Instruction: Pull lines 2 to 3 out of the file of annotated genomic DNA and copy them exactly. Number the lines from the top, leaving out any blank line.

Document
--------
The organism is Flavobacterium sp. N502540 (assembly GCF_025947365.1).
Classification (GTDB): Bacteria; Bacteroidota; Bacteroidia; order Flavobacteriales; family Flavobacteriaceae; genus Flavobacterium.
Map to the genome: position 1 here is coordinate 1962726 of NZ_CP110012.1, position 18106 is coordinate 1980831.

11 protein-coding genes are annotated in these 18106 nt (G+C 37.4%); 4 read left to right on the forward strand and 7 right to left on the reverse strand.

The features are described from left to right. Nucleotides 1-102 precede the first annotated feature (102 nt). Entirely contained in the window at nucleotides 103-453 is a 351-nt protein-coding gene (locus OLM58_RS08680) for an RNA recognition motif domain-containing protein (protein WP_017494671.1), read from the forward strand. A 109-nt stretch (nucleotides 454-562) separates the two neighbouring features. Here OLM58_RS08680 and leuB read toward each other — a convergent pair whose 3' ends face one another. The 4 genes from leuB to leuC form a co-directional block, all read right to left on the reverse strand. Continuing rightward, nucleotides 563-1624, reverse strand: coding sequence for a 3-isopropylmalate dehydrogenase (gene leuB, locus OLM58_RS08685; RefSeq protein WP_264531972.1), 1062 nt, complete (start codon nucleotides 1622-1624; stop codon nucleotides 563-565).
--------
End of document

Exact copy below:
Classification (GTDB): Bacteria; Bacteroidota; Bacteroidia; order Flavobacteriales; family Flavobacteriaceae; genus Flavobacterium.
Map to the genome: position 1 here is coordinate 1962726 of NZ_CP110012.1, position 18106 is coordinate 1980831.